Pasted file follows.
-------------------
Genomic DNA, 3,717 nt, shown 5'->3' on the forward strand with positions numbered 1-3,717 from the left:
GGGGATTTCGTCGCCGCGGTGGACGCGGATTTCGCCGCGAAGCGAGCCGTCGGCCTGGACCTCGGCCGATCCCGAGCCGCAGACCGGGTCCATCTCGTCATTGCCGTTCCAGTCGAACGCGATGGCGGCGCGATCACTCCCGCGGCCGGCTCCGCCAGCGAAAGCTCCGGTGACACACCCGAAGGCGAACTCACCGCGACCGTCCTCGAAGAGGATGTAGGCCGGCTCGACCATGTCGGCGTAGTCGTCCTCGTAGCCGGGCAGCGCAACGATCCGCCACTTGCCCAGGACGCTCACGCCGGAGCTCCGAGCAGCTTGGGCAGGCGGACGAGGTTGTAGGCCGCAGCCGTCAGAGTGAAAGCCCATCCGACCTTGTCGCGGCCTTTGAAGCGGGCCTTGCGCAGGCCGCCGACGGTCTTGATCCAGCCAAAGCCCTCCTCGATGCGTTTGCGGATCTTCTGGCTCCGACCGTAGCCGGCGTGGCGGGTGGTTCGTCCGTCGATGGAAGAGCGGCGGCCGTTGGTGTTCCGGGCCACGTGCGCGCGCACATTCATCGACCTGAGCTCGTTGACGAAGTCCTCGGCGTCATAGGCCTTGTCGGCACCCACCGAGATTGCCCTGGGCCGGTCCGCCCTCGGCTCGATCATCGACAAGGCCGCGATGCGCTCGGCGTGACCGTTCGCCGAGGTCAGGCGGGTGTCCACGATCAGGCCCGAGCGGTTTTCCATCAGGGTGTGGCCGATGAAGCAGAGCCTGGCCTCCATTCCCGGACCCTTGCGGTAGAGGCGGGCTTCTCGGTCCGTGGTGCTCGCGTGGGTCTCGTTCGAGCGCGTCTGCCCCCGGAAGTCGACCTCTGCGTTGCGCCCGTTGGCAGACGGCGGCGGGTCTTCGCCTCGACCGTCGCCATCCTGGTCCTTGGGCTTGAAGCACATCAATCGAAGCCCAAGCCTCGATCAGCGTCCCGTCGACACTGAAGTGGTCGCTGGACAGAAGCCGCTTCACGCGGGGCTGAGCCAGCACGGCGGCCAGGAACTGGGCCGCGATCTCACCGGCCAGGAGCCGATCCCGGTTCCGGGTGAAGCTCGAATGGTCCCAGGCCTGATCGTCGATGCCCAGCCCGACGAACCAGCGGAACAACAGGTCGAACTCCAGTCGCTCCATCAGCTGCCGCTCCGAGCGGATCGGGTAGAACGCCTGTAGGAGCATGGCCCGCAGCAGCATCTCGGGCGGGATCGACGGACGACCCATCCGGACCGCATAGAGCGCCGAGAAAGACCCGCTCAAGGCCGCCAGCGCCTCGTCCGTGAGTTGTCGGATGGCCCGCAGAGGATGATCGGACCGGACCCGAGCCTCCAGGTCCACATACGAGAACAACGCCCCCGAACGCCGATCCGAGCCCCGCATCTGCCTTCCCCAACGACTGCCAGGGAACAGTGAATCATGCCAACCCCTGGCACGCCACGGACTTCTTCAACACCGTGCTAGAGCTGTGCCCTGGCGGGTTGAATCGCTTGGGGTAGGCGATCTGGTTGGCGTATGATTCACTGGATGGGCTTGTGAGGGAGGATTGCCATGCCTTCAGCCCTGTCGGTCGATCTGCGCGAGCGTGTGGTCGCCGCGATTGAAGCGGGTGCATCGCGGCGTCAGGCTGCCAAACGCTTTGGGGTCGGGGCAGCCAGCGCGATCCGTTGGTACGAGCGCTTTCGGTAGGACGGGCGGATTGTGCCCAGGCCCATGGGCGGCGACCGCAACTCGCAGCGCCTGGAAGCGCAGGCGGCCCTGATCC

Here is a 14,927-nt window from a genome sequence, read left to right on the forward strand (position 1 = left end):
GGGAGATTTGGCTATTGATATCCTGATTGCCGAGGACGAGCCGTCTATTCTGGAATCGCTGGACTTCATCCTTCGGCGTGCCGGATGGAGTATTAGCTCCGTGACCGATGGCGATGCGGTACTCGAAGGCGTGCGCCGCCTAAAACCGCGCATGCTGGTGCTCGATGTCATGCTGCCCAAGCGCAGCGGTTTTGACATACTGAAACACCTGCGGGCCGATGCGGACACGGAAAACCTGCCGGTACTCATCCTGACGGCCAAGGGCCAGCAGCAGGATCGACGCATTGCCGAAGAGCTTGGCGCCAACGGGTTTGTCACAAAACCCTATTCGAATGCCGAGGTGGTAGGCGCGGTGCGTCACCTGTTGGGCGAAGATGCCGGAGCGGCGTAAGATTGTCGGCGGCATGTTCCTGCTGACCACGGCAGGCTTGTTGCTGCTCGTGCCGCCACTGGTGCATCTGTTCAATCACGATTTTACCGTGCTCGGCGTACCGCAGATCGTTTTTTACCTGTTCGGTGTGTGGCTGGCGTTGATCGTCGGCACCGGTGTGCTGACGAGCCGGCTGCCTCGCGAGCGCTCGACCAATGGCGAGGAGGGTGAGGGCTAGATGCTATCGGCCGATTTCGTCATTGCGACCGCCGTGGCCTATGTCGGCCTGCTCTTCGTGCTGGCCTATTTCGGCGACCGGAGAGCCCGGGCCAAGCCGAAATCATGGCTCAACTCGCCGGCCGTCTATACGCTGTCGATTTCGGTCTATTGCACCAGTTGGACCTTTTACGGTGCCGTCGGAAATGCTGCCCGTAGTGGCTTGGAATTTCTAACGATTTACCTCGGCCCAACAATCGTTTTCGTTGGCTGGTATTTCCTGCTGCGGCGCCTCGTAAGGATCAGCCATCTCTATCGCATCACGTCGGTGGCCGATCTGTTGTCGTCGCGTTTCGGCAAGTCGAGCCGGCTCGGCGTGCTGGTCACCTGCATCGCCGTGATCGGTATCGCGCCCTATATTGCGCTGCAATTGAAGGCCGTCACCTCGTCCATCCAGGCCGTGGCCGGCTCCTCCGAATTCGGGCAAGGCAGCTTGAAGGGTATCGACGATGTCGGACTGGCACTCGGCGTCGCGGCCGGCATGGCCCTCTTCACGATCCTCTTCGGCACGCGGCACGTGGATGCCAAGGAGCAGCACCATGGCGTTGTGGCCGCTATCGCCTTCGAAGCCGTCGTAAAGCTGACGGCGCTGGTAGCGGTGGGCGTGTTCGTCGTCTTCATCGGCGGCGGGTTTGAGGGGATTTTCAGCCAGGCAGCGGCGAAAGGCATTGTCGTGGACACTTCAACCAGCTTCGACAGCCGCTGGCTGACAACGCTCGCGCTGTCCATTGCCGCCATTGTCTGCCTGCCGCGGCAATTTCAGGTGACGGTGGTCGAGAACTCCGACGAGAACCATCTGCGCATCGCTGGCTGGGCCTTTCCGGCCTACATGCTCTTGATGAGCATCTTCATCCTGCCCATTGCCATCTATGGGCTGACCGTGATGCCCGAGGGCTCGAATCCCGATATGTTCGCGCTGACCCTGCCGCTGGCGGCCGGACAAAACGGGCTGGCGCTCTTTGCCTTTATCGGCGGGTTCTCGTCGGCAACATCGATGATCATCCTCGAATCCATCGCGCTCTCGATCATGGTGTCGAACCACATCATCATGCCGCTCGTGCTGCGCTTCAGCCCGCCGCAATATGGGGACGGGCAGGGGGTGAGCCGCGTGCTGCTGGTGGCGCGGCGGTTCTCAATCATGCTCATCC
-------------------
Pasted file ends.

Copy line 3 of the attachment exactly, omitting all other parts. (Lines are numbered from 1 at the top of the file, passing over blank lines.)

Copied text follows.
Here is a 14,927-nt window from a genome sequence, read left to right on the forward strand (position 1 = left end):